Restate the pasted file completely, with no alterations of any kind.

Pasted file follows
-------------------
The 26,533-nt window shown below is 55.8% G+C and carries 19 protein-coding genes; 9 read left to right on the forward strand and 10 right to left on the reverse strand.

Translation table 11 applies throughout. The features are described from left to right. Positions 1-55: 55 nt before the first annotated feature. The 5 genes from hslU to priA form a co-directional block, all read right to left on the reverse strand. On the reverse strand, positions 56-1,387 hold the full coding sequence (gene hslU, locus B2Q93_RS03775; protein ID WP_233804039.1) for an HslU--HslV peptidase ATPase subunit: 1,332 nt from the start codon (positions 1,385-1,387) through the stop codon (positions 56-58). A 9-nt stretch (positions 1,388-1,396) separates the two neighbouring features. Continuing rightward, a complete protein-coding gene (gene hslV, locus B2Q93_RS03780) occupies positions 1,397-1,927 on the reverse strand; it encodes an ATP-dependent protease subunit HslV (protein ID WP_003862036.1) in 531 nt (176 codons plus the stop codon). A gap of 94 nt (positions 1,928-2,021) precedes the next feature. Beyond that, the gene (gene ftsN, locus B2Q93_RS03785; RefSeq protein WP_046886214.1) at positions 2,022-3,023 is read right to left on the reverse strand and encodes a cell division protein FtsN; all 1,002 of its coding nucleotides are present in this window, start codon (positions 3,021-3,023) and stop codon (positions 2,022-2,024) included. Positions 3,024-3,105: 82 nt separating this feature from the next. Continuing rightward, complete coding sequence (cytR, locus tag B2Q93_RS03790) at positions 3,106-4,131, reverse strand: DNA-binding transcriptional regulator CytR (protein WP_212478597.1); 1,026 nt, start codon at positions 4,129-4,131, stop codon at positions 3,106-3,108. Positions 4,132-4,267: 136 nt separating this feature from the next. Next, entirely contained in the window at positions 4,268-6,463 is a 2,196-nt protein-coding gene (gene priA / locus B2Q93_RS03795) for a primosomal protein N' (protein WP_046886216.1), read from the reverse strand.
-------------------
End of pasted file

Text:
The 26,533-nt window shown below is 55.8% G+C and carries 19 protein-coding genes; 9 read left to right on the forward strand and 10 right to left on the reverse strand.

Translation table 11 applies throughout. The features are described from left to right. Positions 1-55: 55 nt before the first annotated feature. The 5 genes from hslU to priA form a co-directional block, all read right to left on the reverse strand. On the reverse strand, positions 56-1,387 hold the full coding sequence (gene hslU, locus B2Q93_RS03775; protein ID WP_233804039.1) for an HslU--HslV peptidase ATPase subunit: 1,332 nt from the start codon (positions 1,385-1,387) through the stop codon (positions 56-58). A 9-nt stretch (positions 1,388-1,396) separates the two neighbouring features. Continuing rightward, a complete protein-coding gene (gene hslV, locus B2Q93_RS03780) occupies positions 1,397-1,927 on the reverse strand; it encodes an ATP-dependent protease subunit HslV (protein ID WP_003862036.1) in 531 nt (176 codons plus the stop codon). A gap of 94 nt (positions 1,928-2,021) precedes the next feature. Beyond that, the gene (gene ftsN, locus B2Q93_RS03785; RefSeq protein WP_046886214.1) at positions 2,022-3,023 is read right to left on the reverse strand and encodes a cell division protein FtsN; all 1,002 of its coding nucleotides are present in this window, start codon (positions 3,021-3,023) and stop codon (positions 2,022-2,024) included. Positions 3,024-3,105: 82 nt separating this feature from the next. Continuing rightward, complete coding sequence (cytR, locus tag B2Q93_RS03790) at positions 3,106-4,131, reverse strand: DNA-binding transcriptional regulator CytR (protein WP_212478597.1); 1,026 nt, start codon at positions 4,129-4,131, stop codon at positions 3,106-3,108. Positions 4,132-4,267: 136 nt separating this feature from the next. Next, entirely contained in the window at positions 4,268-6,463 is a 2,196-nt protein-coding gene (gene priA / locus B2Q93_RS03795) for a primosomal protein N' (protein WP_046886216.1), read from the reverse strand.